Major complications were defined as "unplanned intubation, wound disruption, ventilator use of more than 48 hours, sepsis, septic shock or systemic inflammatory response syndrome, pneumonia, deep incisional surgical site infection, acute renal failure, organ space surgical site infection, progressive renal insufficiency, pulmonary embolism, myocardial infarction, cardiac arrest requiring cardiopulmonary resuscitation, stroke or cerebrovascular accident with neurological deficit, deep vein thrombosis, or thrombophlebitis."
Minor complications were defined as any urinary tract infection or superficial surgical site infection.
"This 20% increase in the odds of major and minor complications could translate into a large number of additional complications among the 200,000 hysterectomies performed annually for uterine fibroids in the United States," the researchers write.
Rates of major complications were significantly higher among those with uterine fibroids who underwent open abdominal surgery (2.8%) compared with MIS (1.8%) and vaginal hysterectomy (1.8%) (P < .001).
Among the same group (uterine fibroids), 777 (3.0%) experienced minor complications during the first 30 days, with rates slightly higher among those who underwent open hysterectomy (3.3%) and vaginal hysterectomy (3.2%) compared with MIS (2.8%), a difference that was not significant (P = .07).
Discuss Options With Individual Patients
The study's strengths include a large sample size from a prospective multicenter database and reliable data collection. Limitations include its retrospective design and potential for bias. In addition, the study could not assess long-term complications as the ACS NSQIP only follows patients for 30 days.
The researchers were also unable to assess whether changes in hysterectomy routes after the FDA's warning were linked to a reduced prevalence of disseminating unexpected malignant neoplasms. And they had insufficient data to determine whether the increased number of complications could have increased costs and delayed patients returning to work.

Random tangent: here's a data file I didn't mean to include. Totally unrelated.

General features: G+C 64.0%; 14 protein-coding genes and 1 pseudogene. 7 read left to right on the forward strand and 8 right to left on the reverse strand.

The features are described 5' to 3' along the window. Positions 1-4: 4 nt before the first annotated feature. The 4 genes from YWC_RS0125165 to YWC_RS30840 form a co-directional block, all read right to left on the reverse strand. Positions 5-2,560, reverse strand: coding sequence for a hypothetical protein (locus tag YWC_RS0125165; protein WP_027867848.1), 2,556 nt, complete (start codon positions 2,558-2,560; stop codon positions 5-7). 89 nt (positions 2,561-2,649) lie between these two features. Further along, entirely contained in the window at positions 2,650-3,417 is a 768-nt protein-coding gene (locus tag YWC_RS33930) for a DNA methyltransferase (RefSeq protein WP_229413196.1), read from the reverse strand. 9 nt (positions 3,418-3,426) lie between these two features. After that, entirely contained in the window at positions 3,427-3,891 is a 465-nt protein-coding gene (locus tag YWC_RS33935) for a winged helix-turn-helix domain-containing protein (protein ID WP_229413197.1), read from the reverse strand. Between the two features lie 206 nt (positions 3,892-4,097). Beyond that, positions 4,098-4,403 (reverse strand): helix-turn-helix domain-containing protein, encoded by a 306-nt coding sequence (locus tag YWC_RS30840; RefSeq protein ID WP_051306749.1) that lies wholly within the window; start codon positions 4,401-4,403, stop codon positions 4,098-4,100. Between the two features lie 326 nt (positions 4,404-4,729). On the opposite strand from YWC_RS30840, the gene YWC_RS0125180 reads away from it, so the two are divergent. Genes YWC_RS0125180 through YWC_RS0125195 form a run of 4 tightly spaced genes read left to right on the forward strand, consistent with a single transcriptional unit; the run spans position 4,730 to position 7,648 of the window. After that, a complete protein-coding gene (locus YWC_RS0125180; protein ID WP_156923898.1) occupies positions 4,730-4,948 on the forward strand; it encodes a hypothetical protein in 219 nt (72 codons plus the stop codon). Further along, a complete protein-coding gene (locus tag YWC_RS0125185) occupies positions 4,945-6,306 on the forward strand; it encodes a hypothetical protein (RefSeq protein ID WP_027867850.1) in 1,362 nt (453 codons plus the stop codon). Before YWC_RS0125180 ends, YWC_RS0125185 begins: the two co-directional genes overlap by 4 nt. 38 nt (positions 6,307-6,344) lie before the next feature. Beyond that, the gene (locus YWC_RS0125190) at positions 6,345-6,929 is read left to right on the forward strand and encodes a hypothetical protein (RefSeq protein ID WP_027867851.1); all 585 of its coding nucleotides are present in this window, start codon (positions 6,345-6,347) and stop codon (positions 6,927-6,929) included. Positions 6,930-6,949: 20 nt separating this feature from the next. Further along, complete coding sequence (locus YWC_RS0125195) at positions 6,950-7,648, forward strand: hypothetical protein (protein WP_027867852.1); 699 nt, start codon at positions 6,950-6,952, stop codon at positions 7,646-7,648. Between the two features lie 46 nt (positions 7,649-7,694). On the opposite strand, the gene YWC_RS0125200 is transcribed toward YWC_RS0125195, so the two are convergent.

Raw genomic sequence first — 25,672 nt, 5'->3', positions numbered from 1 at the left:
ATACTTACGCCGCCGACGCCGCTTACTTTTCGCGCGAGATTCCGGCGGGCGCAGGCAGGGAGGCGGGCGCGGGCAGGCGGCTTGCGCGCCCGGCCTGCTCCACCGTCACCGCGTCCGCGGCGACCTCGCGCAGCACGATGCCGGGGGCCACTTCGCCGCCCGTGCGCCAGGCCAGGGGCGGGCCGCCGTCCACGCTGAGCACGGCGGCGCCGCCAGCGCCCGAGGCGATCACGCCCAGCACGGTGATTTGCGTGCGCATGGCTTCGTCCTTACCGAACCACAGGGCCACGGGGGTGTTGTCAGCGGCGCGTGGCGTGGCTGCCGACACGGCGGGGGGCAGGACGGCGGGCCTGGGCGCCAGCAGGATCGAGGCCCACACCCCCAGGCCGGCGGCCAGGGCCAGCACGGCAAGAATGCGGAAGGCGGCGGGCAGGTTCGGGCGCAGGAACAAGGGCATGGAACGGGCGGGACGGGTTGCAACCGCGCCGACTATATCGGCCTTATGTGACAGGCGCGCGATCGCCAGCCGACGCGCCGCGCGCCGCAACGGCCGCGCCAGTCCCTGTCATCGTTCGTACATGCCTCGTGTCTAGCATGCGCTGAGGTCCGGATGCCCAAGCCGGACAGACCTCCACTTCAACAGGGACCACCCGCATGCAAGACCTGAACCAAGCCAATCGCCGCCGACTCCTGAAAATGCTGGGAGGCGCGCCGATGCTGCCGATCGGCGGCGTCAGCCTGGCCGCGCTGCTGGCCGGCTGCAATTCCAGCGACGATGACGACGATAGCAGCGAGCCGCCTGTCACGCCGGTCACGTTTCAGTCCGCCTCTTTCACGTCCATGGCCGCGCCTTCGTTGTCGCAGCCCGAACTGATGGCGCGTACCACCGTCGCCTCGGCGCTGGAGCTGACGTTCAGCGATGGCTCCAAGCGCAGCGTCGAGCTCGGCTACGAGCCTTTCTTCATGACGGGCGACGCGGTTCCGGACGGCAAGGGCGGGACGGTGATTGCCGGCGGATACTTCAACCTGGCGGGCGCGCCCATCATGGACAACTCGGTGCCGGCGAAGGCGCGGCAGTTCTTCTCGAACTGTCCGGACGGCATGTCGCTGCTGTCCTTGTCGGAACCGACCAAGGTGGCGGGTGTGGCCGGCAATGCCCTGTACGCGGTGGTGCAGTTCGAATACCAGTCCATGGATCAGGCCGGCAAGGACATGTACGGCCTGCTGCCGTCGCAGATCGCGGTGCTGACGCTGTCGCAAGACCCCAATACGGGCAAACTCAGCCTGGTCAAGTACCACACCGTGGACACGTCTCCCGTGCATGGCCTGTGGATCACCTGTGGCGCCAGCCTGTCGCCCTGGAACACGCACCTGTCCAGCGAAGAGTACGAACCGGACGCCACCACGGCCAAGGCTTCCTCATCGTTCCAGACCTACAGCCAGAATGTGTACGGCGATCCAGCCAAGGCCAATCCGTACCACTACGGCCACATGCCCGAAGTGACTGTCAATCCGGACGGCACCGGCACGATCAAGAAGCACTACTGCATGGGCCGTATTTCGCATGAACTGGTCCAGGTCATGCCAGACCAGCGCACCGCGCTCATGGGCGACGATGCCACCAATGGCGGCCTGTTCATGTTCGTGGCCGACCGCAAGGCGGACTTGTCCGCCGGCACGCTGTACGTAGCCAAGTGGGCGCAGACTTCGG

"That potential harms were associated with decreased rates of MIS following reduced morcellation use should be considered by clinicians and patients during shared decision-making and by regulatory bodies and medical societies issuing communications on minimally invasive hysterectomy and morcellation among women with uterine fibroids," they note
"Until new studies discover either preoperative techniques to identify patients with sarcomas or alternative intraoperative technology, such as contained power morcellation to remove a large uterus from the abdominal cavity without disseminating tissue, the decision regarding the surgical approach should be guided by the values and informed preferences of the patient," they add.
"Further research is warranted focusing on the refinement of these alternative techniques of uterine morcellation and on the identification of women who would benefit from MIS," the researchers conclude.
The authors have disclosed no relevant financial relationships The authors have reported no relevant financial relationships..
JAMA Surgery. Published online April 11, 2018. Abstract
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Cite this: Hysterectomy Complications Rose After Morcellation Warning - Medscape - Apr 11, 2018.